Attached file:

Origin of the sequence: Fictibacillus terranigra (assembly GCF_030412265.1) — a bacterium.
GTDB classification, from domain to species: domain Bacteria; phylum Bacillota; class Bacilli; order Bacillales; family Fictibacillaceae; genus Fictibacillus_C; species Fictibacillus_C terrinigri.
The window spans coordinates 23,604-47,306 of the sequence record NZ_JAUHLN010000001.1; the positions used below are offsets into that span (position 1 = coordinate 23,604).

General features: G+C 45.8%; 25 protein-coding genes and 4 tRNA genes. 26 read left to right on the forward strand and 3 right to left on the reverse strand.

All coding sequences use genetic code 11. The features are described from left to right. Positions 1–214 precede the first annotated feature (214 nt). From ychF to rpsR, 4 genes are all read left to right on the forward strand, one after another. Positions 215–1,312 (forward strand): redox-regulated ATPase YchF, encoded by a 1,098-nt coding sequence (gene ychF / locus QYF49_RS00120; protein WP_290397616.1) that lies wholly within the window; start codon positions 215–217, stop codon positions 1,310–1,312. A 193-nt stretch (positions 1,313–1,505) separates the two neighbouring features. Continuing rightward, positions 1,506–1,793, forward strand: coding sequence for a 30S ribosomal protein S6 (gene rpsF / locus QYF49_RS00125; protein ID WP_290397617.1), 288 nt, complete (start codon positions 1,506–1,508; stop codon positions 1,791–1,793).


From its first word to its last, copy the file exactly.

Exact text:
Origin of the sequence: Fictibacillus terranigra (assembly GCF_030412265.1) — a bacterium.
GTDB classification, from domain to species: domain Bacteria; phylum Bacillota; class Bacilli; order Bacillales; family Fictibacillaceae; genus Fictibacillus_C; species Fictibacillus_C terrinigri.
The window spans coordinates 23,604-47,306 of the sequence record NZ_JAUHLN010000001.1; the positions used below are offsets into that span (position 1 = coordinate 23,604).

General features: G+C 45.8%; 25 protein-coding genes and 4 tRNA genes. 26 read left to right on the forward strand and 3 right to left on the reverse strand.

All coding sequences use genetic code 11. The features are described from left to right. Positions 1–214 precede the first annotated feature (214 nt). From ychF to rpsR, 4 genes are all read left to right on the forward strand, one after another. Positions 215–1,312 (forward strand): redox-regulated ATPase YchF, encoded by a 1,098-nt coding sequence (gene ychF / locus QYF49_RS00120; protein WP_290397616.1) that lies wholly within the window; start codon positions 215–217, stop codon positions 1,310–1,312. A 193-nt stretch (positions 1,313–1,505) separates the two neighbouring features. Continuing rightward, positions 1,506–1,793, forward strand: coding sequence for a 30S ribosomal protein S6 (gene rpsF / locus QYF49_RS00125; protein ID WP_290397617.1), 288 nt, complete (start codon positions 1,506–1,508; stop codon positions 1,791–1,793).